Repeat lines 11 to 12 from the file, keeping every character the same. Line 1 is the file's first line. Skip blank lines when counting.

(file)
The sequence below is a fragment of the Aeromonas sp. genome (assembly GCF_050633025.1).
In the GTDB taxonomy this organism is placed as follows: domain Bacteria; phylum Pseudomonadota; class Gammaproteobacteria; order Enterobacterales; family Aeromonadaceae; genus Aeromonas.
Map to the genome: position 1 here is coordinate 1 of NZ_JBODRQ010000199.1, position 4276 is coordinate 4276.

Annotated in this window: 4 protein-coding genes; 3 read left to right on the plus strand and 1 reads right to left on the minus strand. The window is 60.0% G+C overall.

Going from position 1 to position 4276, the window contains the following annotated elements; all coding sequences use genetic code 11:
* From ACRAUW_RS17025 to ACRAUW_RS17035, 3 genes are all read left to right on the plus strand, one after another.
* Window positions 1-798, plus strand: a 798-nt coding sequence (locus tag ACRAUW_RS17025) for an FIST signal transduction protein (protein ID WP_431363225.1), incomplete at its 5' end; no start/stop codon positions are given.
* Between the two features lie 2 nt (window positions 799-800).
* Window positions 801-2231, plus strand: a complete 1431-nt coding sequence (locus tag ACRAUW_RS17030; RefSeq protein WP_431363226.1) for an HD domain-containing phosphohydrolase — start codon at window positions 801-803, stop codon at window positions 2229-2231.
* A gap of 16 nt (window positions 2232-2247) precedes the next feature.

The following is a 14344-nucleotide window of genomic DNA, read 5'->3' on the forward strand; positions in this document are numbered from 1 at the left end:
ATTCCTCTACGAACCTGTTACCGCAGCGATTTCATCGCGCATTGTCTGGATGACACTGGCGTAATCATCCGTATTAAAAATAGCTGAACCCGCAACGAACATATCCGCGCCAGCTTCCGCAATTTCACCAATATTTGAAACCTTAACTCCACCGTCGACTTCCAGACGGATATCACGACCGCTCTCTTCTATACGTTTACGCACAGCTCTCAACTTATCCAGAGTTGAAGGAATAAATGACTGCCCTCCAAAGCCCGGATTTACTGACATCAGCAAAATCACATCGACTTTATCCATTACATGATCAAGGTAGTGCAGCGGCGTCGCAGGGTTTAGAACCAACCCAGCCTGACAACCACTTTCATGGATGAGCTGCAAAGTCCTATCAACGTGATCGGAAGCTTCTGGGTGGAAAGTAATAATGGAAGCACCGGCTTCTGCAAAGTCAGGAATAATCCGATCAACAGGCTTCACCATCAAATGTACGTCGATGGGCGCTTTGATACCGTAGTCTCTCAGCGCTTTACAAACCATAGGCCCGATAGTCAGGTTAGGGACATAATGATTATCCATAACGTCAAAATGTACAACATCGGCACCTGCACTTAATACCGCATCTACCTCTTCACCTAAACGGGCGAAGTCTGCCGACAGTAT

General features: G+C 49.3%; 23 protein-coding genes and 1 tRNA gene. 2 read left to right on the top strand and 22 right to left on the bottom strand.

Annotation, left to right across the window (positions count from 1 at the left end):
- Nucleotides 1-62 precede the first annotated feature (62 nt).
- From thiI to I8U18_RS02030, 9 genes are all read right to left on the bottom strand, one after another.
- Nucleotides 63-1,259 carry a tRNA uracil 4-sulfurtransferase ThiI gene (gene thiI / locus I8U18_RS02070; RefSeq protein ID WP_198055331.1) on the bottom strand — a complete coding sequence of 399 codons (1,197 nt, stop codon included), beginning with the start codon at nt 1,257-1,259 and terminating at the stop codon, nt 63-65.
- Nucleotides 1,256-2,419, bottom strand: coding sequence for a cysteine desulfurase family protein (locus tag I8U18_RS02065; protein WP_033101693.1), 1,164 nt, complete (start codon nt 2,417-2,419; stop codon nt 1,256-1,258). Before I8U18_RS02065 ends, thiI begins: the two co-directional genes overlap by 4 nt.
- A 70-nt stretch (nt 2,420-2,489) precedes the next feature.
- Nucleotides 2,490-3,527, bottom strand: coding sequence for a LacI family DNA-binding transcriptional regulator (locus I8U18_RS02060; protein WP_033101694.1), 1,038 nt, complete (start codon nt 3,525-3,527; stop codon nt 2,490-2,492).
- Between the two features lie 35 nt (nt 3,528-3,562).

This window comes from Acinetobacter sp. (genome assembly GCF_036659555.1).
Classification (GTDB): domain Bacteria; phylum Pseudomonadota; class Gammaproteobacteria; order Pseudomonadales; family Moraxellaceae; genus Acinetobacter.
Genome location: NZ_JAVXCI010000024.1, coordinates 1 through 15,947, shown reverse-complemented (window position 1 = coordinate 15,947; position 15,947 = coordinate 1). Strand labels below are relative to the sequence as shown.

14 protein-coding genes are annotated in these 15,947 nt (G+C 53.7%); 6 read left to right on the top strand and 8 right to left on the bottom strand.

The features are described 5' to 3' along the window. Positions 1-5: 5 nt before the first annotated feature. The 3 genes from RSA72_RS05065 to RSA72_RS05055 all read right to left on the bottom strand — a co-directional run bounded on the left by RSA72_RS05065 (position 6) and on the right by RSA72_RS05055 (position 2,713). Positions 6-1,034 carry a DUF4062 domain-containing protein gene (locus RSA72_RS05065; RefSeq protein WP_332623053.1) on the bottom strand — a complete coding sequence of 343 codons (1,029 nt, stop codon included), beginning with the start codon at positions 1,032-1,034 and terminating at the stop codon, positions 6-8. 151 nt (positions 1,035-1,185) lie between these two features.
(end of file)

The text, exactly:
The following is a 14344-nucleotide window of genomic DNA, read 5'->3' on the forward strand; positions in this document are numbered from 1 at the left end:
ATTCCTCTACGAACCTGTTACCGCAGCGATTTCATCGCGCATTGTCTGGATGACACTGGCGTAATCATCCGTATTAAAAATAGCTGAACCCGCAACGAACATATCCGCGCCAGCTTCCGCAATTTCACCAATATTTGAAACCTTAACTCCACCGTCGACTTCCAGACGGATATCACGACCGCTCTCTTCTATACGTTTACGCACAGCTCTCAACTTATCCAGAGTTGAAGGAATAAATGACTGCCCTCCAAAGCCCGGATTTACTGACATCAGCAAAATCACATCGACTTTATCCATTACATGATCAAGGTAGTGCAGCGGCGTCGCAGGGTTTAGAACCAACCCAGCCTGACAACCACTTTCATGGATGAGCTGCAAAGTCCTATCAACGTGATCGGAAGCTTCTGGGTGGAAAGTAATAATGGAAGCACCGGCTTCTGCAAAGTCAGGAATAATCCGATCAACAGGCTTCACCATCAAATGTACGTCGATGGGCGCTTTGATACCGTAGTCTCTCAGCGCTTTACAAACCATAGGCCCGATAGTCAGGTTAGGGACATAATGATTATCCATAACGTCAAAATGTACAACATCGGCACCTGCACTTAATACCGCATCTACCTCTTCACCTAAACGGGCGAAGTCTGCCGACAGTAT